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On Wednesday, the Minneapolis Star Tribune website featured a photo of 10-year-old Piper Hoppe, sitting on the steps of Walter Palmer's dental clinic. She was part of a small group of protesters, and she was carrying a sign with a photograph of Cecil the lion. Around his image, the girl had written in brightly coloured Magic Marker: "Dr. Palmer, Why Did You Kill Cecil?"

That is a very good question. It is also the essential question. Not whether he had the appropriate permits, or followed local bylaws, or lured a lion out of a protected area, or knew Cecil was a revered part of a research project. No, the fundamental question is this: Why kill something for the sake of killing it? What kind of person finds pleasure in that?

Last week, a female orca was discovered at low tide in Hartley Bay, B.C., trapped on the rocks. If the whale remained stranded and in the sun for even a short time, she would die. She was making distress calls, probably to her family nearby. Volunteers rushed to the scene, covered her in blankets and for hours doused her with saltwater to keep her cool, all the while trying to calm and soothe her. When the tide rose, the whale's five-tonne body became buoyant and she was able to swim to safety. People on the scene, interviewed after the fact, expressed wonder at what they had seen and satisfaction at what they had done. The life of a living, breathing, feeling creature had been saved.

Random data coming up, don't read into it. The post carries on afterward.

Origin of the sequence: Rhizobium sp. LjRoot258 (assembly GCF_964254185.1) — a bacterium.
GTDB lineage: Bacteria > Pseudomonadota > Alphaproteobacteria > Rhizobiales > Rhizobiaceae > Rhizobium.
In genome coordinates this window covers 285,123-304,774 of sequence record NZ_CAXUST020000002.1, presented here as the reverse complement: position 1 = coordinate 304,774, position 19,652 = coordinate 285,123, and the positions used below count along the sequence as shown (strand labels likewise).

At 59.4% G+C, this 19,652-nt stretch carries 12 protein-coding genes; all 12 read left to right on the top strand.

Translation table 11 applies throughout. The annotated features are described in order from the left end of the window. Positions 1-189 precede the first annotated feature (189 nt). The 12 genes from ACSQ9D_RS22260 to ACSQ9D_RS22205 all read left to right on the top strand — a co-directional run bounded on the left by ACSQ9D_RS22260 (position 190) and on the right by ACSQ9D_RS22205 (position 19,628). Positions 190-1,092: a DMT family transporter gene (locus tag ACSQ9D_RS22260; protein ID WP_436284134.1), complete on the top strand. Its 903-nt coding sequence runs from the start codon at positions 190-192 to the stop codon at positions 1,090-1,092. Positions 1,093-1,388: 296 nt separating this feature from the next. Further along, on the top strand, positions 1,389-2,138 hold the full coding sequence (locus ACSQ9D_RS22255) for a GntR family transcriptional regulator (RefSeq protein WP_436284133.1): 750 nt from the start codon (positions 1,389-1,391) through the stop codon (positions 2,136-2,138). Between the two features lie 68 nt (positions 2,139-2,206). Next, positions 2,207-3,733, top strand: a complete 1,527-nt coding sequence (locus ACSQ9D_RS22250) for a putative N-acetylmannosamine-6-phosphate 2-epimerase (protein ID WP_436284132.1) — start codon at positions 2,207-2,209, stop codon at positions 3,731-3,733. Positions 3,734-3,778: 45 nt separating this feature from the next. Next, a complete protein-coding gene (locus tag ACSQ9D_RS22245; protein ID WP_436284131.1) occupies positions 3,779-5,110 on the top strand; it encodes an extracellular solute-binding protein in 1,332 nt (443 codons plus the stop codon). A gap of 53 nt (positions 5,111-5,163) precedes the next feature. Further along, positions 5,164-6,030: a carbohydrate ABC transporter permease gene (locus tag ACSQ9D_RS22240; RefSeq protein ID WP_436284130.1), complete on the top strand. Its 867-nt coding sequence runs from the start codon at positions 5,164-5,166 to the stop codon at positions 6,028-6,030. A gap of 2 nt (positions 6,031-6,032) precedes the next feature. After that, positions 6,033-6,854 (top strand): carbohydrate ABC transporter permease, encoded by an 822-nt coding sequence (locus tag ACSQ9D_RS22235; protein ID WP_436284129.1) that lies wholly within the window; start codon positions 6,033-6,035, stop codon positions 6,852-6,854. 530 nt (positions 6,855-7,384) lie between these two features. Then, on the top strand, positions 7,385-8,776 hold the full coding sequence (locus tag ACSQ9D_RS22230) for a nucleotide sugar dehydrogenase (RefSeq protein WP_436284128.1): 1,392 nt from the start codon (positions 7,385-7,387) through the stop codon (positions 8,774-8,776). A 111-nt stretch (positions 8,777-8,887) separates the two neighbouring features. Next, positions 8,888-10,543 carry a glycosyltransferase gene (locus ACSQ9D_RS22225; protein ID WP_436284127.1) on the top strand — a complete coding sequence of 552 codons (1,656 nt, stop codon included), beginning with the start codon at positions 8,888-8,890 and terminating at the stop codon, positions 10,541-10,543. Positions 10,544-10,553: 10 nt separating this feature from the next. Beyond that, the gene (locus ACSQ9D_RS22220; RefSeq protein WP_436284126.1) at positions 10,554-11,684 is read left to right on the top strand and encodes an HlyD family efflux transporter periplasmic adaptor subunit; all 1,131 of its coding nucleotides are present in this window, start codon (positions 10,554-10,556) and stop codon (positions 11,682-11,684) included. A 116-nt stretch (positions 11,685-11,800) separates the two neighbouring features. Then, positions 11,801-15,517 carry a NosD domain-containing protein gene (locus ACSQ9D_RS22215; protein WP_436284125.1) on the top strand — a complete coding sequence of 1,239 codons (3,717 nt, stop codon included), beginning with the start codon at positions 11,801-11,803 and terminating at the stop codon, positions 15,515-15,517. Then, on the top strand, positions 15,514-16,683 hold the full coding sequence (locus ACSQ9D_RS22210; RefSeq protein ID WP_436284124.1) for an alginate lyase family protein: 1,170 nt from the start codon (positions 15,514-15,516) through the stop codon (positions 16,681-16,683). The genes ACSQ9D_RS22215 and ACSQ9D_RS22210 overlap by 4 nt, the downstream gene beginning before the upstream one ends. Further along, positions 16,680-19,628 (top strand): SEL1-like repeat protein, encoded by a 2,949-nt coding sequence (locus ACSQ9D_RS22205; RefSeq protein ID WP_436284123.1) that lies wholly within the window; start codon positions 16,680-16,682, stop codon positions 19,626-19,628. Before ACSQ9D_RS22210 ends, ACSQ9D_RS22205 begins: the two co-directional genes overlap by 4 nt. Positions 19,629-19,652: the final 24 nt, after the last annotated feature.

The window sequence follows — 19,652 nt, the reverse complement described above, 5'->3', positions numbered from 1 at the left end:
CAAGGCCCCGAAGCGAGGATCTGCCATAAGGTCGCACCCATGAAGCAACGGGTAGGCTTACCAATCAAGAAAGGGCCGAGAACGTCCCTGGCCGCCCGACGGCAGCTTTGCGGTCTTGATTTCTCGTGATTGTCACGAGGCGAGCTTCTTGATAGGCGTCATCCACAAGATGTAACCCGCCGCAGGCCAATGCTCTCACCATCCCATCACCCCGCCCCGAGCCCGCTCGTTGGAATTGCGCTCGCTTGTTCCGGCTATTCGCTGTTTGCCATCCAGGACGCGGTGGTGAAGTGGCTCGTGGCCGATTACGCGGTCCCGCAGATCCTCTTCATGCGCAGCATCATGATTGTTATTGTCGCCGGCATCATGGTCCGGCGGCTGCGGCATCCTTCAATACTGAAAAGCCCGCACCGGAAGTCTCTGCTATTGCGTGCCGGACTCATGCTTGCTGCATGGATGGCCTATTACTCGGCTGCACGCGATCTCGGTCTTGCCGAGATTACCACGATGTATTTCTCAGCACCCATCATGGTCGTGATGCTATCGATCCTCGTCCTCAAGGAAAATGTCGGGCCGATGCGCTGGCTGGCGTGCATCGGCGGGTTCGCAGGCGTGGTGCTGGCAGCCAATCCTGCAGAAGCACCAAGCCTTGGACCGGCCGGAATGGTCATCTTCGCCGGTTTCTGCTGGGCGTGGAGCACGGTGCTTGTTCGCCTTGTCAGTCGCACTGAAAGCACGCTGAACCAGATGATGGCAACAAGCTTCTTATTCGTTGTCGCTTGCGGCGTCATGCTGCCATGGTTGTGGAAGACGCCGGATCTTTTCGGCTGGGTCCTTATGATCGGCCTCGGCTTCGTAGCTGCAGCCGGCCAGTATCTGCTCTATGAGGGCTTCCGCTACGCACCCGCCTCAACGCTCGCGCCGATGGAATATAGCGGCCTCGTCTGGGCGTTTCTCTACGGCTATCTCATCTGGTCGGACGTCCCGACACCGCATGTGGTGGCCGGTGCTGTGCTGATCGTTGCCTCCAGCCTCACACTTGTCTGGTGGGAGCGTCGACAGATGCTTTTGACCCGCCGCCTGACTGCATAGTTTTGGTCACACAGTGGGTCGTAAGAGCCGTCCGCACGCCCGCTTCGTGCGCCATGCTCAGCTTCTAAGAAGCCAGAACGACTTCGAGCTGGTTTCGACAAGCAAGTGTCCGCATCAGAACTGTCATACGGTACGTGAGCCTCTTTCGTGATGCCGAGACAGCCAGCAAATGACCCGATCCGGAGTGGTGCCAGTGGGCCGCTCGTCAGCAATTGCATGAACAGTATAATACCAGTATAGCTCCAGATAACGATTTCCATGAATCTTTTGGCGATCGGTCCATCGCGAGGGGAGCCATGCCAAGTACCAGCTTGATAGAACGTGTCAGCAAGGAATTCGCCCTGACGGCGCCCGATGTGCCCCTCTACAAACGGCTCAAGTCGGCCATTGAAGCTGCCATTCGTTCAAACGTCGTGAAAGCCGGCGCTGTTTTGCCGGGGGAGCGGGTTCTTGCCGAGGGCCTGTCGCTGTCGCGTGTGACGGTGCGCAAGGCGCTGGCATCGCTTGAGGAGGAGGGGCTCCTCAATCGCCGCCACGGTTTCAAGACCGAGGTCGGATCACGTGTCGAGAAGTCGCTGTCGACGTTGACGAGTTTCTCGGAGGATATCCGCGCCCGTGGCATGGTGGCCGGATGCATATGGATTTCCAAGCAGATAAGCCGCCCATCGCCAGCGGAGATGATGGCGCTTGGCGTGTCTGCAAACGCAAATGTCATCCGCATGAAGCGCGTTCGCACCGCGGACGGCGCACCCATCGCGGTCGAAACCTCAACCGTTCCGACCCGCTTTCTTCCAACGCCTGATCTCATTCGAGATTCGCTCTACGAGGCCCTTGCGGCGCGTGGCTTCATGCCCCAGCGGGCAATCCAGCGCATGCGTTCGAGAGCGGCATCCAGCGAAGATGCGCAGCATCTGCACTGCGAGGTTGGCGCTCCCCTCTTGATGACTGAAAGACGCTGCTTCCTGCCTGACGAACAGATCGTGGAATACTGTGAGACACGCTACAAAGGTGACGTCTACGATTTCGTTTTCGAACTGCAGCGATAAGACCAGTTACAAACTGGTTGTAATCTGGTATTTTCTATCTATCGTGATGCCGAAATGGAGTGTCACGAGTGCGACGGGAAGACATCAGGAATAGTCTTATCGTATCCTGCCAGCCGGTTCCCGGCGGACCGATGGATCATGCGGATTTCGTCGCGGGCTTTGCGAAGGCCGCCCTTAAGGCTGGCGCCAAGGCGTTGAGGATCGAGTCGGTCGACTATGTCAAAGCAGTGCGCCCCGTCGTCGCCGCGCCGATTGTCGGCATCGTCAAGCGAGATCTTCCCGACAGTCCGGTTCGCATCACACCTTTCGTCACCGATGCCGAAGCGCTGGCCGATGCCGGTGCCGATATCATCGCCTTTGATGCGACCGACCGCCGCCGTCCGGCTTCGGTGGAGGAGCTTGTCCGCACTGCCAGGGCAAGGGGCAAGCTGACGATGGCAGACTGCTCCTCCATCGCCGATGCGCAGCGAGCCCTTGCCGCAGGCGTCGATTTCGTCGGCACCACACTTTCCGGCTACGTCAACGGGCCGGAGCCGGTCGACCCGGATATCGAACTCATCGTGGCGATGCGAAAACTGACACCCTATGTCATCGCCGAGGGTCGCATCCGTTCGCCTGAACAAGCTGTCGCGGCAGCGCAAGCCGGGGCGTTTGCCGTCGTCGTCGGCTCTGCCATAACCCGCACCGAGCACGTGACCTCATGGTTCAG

The day after he was revealed as the man who had killed Cecil, Walter Palmer issued a statement. "I deeply regret that my pursuit of an activity I love and practise responsibly and legally resulted in the taking of this lion." Consider his words: "An activity I love." So what exactly is this "activity?"

It is seeking out something rare and beautiful and alive – and killing it. It is searching for this beautiful thing not for the joy of being awestruck at its existence, but to be able to say that you ended its life. It is the worst of the human impulses, which is in each of us: the impulse to destroy and to glory at the destruction we have wrought.

Death comes to all, eventually. What's upsetting is not that a lion has died. What's disturbing is that there are people, like the Minnesota dentist, for whom the greatest enjoyment in life is to fly across the world and pay huge sums of money for the pleasure of killing something, posing smilingly for pictures with the freshly dispatched creature, and then proudly posting a careful accounting of the kill to websites dedicated to keeping score. He was not hunting for food or self-defence. There's no defence of necessity or even utility. The killing is as senseless as can be.

What virtue – what of that which is best in humanity – is exemplified by a guy who shoots a tame lion and then congratulates himself with a selfie? Do you want to be the person who saved the whale, or the person who killed Cecil? Who would you like your neighbours to be? Who would you like your child to grow up to be?

Imagine if there were people who fantasized about, say, destroying famous works of art. The more rare and precious, the better. Their dream would be to go to The Louvre, the Maasai Mara of the art world, and torch a Monet or set fire to a Dutch Master, or open fire on Michelangelo from 100 metres. They'd be willing to pay handsomely to practise the activity they love. And you and I would consider them to be sociopaths.

Dr. Palmer has shot down all sorts of creatures all around the world – a leopard, rhino, elk and on and on. He would appear to have devoted his life savings to killing rare animals. The activity he loves, and he is hardly the only one, is the bringing of violent death to other living things. Again, this isn't hunting for food. It is killing because it's fun to kill. There's nothing else to it.